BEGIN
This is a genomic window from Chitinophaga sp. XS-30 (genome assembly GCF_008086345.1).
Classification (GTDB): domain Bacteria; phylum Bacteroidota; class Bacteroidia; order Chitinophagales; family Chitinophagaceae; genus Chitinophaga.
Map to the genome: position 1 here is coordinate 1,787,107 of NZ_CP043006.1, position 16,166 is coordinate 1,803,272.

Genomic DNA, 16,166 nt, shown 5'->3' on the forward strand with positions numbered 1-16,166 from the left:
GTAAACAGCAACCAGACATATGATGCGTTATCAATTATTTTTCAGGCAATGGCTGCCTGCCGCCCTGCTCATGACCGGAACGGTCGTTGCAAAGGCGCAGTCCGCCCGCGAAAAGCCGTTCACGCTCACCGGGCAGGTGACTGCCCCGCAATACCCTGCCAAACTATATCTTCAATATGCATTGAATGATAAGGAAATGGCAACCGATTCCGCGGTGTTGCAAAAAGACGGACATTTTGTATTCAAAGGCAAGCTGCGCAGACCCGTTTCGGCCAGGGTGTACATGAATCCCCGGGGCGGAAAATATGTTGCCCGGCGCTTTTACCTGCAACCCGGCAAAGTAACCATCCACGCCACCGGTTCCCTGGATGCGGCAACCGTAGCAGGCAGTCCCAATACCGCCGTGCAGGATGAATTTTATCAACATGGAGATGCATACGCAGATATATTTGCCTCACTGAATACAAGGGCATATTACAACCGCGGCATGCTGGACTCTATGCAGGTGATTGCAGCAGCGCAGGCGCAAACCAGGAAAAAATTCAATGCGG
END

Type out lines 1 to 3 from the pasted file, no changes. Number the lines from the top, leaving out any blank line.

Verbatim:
This is a genomic window from Chitinophaga sp. XS-30 (genome assembly GCF_008086345.1).
Classification (GTDB): domain Bacteria; phylum Bacteroidota; class Bacteroidia; order Chitinophagales; family Chitinophagaceae; genus Chitinophaga.
Map to the genome: position 1 here is coordinate 1,787,107 of NZ_CP043006.1, position 16,166 is coordinate 1,803,272.